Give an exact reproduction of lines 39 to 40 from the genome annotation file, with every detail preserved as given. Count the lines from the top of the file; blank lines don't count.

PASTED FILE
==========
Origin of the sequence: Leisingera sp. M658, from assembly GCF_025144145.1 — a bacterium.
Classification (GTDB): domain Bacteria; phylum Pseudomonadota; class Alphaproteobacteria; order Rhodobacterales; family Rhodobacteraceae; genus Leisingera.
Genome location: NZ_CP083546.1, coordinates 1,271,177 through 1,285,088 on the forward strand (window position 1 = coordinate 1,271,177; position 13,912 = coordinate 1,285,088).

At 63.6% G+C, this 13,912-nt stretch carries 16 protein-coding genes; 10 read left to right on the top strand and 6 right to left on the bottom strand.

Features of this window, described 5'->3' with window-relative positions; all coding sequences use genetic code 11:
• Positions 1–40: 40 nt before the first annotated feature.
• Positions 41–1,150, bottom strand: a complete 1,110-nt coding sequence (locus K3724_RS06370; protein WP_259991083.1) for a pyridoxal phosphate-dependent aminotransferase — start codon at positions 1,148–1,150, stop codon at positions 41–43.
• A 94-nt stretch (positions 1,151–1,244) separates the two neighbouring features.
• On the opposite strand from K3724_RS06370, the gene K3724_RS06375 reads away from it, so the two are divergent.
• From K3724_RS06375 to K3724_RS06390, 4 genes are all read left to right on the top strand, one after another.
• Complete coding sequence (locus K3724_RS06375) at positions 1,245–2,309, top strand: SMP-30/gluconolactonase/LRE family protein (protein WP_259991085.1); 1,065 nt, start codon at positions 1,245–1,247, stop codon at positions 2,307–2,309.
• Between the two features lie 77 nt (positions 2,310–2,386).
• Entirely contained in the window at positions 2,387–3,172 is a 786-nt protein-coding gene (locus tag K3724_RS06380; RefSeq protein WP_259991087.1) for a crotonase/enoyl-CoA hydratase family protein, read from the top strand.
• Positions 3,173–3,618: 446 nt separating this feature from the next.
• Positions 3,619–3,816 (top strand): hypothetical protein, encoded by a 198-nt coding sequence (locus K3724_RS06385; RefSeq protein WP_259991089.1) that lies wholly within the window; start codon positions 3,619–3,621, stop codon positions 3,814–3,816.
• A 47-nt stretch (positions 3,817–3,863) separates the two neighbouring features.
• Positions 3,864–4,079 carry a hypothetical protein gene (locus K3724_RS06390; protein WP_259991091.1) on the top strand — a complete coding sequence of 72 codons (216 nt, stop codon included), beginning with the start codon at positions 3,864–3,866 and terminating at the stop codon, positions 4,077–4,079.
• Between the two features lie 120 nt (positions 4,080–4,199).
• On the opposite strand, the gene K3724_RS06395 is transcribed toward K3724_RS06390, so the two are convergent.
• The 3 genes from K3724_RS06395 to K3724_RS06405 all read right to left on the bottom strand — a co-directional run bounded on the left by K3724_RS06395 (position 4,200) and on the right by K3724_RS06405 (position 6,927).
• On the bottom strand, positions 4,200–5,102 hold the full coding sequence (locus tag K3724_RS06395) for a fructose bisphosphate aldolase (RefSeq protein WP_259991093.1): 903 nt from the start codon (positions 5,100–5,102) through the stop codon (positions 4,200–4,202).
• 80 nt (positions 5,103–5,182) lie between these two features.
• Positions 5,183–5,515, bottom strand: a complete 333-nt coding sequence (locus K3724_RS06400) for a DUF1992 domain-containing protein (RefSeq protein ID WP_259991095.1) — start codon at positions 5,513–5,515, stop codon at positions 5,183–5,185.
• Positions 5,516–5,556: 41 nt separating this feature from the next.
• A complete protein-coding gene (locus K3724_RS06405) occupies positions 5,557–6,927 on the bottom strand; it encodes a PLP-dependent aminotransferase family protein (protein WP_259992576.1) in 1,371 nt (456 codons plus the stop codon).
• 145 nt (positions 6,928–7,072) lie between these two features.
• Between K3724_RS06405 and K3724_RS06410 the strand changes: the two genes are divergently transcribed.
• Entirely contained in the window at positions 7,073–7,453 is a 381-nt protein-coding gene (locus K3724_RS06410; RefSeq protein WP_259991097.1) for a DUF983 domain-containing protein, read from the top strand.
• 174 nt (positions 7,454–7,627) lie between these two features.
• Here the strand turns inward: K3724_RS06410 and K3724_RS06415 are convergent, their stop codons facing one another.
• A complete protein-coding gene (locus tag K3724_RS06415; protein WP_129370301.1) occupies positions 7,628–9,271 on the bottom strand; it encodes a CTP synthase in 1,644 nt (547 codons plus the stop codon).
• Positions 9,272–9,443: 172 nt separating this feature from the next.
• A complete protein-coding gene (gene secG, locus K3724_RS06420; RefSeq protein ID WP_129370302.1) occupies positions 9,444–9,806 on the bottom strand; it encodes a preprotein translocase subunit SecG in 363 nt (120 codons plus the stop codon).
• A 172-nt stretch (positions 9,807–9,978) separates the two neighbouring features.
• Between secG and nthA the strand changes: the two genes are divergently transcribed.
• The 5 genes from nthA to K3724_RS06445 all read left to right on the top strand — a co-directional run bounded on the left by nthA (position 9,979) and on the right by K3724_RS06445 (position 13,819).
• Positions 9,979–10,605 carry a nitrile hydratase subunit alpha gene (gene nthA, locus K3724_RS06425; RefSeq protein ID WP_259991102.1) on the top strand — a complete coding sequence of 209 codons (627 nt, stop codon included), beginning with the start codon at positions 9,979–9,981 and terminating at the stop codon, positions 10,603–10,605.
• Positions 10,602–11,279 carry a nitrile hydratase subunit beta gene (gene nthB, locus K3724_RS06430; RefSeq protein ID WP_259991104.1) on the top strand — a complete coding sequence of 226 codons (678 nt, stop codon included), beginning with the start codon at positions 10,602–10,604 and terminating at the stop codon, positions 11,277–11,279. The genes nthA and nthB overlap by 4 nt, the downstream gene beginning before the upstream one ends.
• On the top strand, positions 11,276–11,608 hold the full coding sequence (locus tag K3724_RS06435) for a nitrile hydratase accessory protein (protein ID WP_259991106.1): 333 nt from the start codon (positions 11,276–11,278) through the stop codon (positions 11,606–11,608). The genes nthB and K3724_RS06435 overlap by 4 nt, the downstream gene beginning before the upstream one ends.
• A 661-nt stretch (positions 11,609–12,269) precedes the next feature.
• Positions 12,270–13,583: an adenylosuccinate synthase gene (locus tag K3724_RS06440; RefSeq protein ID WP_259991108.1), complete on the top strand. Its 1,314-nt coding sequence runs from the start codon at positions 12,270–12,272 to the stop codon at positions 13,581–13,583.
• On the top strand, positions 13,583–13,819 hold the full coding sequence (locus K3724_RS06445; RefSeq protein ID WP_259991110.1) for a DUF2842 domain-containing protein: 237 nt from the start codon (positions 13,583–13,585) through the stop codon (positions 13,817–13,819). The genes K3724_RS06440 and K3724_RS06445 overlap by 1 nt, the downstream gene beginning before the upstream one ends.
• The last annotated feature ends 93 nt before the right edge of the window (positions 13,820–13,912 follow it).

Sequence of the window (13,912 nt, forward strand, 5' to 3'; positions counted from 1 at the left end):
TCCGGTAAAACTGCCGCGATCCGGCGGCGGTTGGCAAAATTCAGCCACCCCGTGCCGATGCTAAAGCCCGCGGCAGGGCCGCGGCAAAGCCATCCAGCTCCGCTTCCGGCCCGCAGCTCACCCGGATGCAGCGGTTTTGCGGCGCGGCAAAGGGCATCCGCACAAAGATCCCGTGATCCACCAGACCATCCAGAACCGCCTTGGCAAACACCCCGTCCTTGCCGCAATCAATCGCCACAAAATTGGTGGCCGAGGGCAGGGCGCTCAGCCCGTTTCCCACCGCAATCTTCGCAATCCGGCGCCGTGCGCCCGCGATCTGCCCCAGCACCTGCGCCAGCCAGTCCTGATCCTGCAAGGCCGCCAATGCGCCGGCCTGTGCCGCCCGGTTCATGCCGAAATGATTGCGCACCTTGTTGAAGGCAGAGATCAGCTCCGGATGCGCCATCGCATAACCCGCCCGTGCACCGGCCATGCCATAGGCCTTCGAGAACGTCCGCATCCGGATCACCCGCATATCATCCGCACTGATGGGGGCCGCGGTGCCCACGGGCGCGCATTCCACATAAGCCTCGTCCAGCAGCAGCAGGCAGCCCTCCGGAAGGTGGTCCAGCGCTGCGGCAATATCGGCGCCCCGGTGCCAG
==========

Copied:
• On the top strand, positions 11,276–11,608 hold the full coding sequence (locus tag K3724_RS06435) for a nitrile hydratase accessory protein (protein ID WP_259991106.1): 333 nt from the start codon (positions 11,276–11,278) through the stop codon (positions 11,606–11,608). The genes nthB and K3724_RS06435 overlap by 4 nt, the downstream gene beginning before the upstream one ends.
• A 661-nt stretch (positions 11,609–12,269) precedes the next feature.